guided by the temperament factor of emotionality. In the past five years, an increasing amount of research has focused on ?effortful control,? which is viewed as a regulative temperament factor that enables children and adolescents to modulate their emotional reactions. Effortful control can be defined as ?the ability to inhibit a dominant response to perform a subdominant response? (Rothbart & Bates, 1998), and essentially consists of two important components: inhibitory control, which pertains to the ability to inhibit one?s behavior if necessary, and attention control, which can be defined as the ability to focus and shift attention as needed.
Current temperament researchers assume that vulnerability to psychopathol- ogy is characterized by a combination of high levels of emotionality and low levels of effortful control (Calkins & Fox, 2002; Lonigan & Phillips, 2001). More specif- ically, high levels of emotionality make children prone to develop psychological disorders, but it may well be the case that the negative impact of this reactive temperament factor can be buffered by effortful control. That is, a stressful life event will elicit negative emotions in children and particularly in those who are characterized by high levels of emotionality. However, only children with low levels of effortful control will experience difficulties to deal adequately with these negative feelings and hence will react with avoidance behavior, aggression, and depression. In contrast, children with high levels of effortful control are capa- ble of regulating these negative emotions by employing more strategic, flexible and effective coping strategies (Muris & Ollendick, 2005). Recent research has indeed demonstrated that reactive and regulative temperament factors of respec- tively emotionality and effortful control each make a unique contribution to the frequency of psychopathological symptoms in youths (Muris, De Jong, & Engelen, 2004). Finally, it should be mentioned that different aspects of effortful control are allied to specific psychopathological symptoms (Muris, Meesters, & Rompelberg, submitted). More precisely, a lack of attentional control was more strongly linked to internalizing symptoms, whereas a deficiency of inhibitory control was more clearly related to externalizing symptoms. Note that these differential relations are in keeping with the clinical observation that internalizing disorders are typically characterized by uncontrollable negative thoughts, while externalizing disorders are frequently marked by impulsive and disinhibited behavior (see APA, 2000).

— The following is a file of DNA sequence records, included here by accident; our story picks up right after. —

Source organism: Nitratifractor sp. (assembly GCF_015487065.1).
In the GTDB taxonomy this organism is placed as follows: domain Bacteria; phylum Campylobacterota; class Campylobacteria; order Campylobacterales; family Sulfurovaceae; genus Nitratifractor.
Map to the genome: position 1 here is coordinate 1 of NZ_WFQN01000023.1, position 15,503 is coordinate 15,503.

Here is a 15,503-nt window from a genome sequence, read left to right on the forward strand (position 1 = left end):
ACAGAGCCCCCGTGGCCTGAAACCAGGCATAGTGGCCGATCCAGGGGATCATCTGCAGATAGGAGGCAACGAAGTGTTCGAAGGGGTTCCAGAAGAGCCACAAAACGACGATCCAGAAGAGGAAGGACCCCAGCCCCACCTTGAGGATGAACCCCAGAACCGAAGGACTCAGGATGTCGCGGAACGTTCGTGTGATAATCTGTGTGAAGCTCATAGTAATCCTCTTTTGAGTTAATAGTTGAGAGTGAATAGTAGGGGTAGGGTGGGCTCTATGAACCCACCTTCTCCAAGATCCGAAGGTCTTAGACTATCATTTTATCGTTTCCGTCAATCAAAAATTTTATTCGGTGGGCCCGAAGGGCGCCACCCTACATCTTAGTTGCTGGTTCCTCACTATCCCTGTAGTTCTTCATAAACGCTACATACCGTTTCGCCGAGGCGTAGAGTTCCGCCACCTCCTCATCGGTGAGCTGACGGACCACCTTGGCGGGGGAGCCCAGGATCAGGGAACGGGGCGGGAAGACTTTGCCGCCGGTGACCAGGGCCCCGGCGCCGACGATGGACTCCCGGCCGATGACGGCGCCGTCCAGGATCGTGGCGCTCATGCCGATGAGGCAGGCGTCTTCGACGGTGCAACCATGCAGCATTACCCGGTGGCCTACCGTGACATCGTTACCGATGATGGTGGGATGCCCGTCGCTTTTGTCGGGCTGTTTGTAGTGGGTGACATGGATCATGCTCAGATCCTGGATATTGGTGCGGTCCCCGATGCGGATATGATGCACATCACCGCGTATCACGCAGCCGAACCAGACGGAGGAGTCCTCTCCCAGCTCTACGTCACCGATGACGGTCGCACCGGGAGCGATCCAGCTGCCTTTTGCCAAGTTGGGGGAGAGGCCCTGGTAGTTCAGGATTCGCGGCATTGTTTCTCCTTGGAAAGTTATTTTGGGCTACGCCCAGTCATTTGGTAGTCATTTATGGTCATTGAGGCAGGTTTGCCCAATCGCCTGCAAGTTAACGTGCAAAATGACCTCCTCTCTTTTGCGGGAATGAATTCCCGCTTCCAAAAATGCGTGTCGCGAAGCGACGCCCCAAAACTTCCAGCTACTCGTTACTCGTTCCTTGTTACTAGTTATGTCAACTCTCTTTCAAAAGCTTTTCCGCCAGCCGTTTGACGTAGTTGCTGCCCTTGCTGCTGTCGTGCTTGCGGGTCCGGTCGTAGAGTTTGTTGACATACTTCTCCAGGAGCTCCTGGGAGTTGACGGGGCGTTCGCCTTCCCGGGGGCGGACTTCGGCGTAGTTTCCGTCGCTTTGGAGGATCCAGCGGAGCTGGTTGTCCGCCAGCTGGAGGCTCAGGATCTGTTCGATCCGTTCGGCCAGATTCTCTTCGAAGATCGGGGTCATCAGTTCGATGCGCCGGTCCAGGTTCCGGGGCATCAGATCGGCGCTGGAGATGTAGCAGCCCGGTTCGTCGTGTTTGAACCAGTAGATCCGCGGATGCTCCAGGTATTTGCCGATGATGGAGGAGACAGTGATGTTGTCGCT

Parental Rearing and Modeling
The second group of factors that is involved in the etiology of child psy- chopathology is concerned with the family and, in particular, with parental rear- ing practices. In the context of abnormal behavior, two important dimensions in parental rearing behaviors can be discerned. The first dimension is parental care and has two opposite poles: an accepting and warm rearing style on one side and a rejecting and cold rearing attitude on the other side. The second dimension is concerned with parental control and actually opposes an autonomy-promoting and
About the Origins of Abnormal Behavior 5
an overprotective rearing style to each other (Rapee, 1997). Various studies have found that specific types of abnormal behavior in children are associated with particular types of parental rearing. For example, anxiety
symptoms in youths are generally linked to high levels of parental control (i.e., overprotection), depressive symptoms are related to low levels of parental care (i.e., lack of emotional warmth and rejection), whereas behavioral problems are associated with high levels of control as well as low levels of care (Muris, Bo ?gels, Meesters, Van der Kamp, & Van Oosten, 1996; Muris, Meesters, Merckelbach, & Hu ?lsenbeck, 2000; Muris, Meesters, Schouten, & Hoge, 2004; Muris, Meesters, & Van den Berg, 2003). As an aside, it should be mentioned that it is difficult to find out what is cause and what is effect in the relation between parental rearing behavior and child psychopathol- ogy. It may well be that negative rearing behaviors contribute to the development of abnormal behavior. Otherwise, it is also possible that children who display abnormal behavior elicit negative rearing behaviors in their parents. Currently, researchers assume that both scenarios are applicable, which means that parental rearing behaviors are thought to play a role in the etiology and maintenance of psychopathology in youths.